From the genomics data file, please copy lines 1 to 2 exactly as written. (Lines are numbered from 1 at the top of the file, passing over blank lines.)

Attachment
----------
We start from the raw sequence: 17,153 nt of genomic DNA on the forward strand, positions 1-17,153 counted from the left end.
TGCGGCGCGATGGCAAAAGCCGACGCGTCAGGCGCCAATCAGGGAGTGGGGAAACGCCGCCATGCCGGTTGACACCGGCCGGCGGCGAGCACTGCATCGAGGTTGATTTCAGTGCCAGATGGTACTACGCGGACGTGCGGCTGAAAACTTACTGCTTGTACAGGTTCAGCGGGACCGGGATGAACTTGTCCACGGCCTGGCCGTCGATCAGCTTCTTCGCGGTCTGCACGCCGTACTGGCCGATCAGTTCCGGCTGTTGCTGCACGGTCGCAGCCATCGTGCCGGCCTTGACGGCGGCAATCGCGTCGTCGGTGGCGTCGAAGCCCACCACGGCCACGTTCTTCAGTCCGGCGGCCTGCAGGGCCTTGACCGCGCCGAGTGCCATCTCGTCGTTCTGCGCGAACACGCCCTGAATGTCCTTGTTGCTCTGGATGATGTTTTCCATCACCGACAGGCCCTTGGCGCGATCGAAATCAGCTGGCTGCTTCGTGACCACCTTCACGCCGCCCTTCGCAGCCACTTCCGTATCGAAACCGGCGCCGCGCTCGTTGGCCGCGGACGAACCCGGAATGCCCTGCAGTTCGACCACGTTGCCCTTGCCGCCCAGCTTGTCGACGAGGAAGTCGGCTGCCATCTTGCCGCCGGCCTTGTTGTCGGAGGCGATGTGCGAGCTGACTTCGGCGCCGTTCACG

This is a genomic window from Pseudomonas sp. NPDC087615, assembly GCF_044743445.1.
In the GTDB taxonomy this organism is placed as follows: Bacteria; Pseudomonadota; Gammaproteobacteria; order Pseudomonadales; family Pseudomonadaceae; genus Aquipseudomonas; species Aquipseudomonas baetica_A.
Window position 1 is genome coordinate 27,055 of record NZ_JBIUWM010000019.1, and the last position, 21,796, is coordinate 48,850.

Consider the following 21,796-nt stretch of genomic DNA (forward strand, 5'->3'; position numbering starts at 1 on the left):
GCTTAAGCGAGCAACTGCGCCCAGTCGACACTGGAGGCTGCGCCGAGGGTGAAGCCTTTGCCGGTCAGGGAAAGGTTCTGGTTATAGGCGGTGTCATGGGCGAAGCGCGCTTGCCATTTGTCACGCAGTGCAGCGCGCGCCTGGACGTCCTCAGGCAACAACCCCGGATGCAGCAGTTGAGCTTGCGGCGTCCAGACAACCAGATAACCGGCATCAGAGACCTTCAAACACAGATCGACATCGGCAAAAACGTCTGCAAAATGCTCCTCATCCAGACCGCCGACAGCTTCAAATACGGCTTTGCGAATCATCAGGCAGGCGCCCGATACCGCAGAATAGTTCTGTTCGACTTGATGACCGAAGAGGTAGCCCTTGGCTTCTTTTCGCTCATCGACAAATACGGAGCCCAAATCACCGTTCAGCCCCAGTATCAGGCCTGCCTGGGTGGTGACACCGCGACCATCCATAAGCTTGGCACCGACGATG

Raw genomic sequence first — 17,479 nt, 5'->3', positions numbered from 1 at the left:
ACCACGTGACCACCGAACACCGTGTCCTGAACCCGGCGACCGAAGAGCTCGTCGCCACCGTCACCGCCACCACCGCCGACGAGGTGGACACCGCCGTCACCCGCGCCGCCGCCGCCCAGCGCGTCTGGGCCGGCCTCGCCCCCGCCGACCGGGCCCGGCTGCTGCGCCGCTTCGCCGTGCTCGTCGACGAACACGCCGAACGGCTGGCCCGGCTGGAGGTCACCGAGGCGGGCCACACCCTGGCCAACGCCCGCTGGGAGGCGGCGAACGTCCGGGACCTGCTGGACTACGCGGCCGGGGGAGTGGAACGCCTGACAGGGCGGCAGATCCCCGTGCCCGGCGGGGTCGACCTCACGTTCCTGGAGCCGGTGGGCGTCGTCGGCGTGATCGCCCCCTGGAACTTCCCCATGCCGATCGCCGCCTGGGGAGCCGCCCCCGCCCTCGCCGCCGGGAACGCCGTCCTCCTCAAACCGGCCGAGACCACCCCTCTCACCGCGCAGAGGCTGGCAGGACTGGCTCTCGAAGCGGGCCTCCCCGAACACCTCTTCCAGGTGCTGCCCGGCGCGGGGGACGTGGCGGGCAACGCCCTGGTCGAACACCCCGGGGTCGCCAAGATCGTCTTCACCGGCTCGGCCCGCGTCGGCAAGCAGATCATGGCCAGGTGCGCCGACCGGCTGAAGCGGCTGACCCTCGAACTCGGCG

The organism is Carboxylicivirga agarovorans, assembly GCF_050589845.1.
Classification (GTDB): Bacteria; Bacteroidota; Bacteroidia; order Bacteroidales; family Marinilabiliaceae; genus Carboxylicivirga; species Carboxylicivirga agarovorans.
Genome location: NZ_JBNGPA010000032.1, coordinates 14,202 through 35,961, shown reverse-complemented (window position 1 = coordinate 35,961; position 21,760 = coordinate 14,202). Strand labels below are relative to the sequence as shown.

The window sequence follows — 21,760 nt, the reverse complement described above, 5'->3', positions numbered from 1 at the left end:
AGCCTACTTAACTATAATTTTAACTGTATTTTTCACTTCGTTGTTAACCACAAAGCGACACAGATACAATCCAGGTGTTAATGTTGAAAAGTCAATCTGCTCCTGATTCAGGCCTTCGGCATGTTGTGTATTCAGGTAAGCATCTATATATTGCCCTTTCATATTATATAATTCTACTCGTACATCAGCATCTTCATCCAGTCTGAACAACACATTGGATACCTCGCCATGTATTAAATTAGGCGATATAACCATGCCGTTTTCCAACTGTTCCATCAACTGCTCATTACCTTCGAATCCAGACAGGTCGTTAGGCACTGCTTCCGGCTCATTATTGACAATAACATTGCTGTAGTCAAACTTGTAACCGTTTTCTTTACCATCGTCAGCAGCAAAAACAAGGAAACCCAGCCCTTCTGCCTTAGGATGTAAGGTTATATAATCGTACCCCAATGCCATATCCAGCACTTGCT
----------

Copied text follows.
We start from the raw sequence: 17,153 nt of genomic DNA on the forward strand, positions 1-17,153 counted from the left end.
TGCGGCGCGATGGCAAAAGCCGACGCGTCAGGCGCCAATCAGGGAGTGGGGAAACGCCGCCATGCCGGTTGACACCGGCCGGCGGCGAGCACTGCATCGAGGTTGATTTCAGTGCCAGATGGTACTACGCGGACGTGCGGCTGAAAACTTACTGCTTGTACAGGTTCAGCGGGACCGGGATGAACTTGTCCACGGCCTGGCCGTCGATCAGCTTCTTCGCGGTCTGCACGCCGTACTGGCCGATCAGTTCCGGCTGTTGCTGCACGGTCGCAGCCATCGTGCCGGCCTTGACGGCGGCAATCGCGTCGTCGGTGGCGTCGAAGCCCACCACGGCCACGTTCTTCAGTCCGGCGGCCTGCAGGGCCTTGACCGCGCCGAGTGCCATCTCGTCGTTCTGCGCGAACACGCCCTGAATGTCCTTGTTGCTCTGGATGATGTTTTCCATCACCGACAGGCCCTTGGCGCGATCGAAATCAGCTGGCTGCTTCGTGACCACCTTCACGCCGCCCTTCGCAGCCACTTCCGTATCGAAACCGGCGCCGCGCTCGTTGGCCGCGGACGAACCCGGAATGCCCTGCAGTTCGACCACGTTGCCCTTGCCGCCCAGCTTGTCGACGAGGAAGTCGGCTGCCATCTTGCCGCCGGCCTTGTTGTCGGAGGCGATGTGCGAGCTGACTTCGGCGCCGTTCACG